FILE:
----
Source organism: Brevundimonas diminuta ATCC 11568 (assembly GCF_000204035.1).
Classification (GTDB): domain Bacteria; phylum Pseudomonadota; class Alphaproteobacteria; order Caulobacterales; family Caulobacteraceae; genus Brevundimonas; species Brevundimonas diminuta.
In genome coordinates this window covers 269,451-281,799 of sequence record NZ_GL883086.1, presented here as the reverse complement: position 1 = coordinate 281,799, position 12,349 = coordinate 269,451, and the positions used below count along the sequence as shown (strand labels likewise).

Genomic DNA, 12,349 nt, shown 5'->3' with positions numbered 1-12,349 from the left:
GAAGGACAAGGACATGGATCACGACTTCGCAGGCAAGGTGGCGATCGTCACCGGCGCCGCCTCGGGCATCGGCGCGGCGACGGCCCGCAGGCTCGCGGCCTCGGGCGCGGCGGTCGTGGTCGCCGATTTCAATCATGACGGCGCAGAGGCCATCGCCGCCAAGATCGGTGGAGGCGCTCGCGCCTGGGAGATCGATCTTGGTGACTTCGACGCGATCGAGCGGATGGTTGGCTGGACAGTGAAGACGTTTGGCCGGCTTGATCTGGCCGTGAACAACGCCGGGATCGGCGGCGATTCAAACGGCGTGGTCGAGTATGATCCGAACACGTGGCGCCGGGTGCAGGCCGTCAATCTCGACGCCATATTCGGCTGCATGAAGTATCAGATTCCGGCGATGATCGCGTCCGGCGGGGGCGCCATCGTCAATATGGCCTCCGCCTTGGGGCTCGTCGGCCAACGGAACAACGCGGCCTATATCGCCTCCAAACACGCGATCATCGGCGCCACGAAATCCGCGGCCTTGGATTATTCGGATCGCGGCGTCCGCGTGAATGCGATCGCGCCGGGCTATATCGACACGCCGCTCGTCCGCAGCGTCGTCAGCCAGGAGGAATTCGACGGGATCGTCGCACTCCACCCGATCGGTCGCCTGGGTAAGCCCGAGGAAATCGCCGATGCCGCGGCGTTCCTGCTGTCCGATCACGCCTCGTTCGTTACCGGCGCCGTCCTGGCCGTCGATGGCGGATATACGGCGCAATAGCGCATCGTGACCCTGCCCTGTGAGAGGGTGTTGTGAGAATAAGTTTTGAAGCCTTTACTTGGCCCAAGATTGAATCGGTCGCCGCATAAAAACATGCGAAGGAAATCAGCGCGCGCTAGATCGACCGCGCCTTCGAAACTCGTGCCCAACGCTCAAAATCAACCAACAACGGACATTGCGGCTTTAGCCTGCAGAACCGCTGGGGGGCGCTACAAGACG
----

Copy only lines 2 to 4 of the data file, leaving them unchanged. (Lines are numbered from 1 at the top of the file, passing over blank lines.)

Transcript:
Classification (GTDB): domain Bacteria; phylum Pseudomonadota; class Alphaproteobacteria; order Caulobacterales; family Caulobacteraceae; genus Brevundimonas; species Brevundimonas diminuta.
In genome coordinates this window covers 269,451-281,799 of sequence record NZ_GL883086.1, presented here as the reverse complement: position 1 = coordinate 281,799, position 12,349 = coordinate 269,451, and the positions used below count along the sequence as shown (strand labels likewise).

Genomic DNA, 12,349 nt, shown 5'->3' with positions numbered 1-12,349 from the left: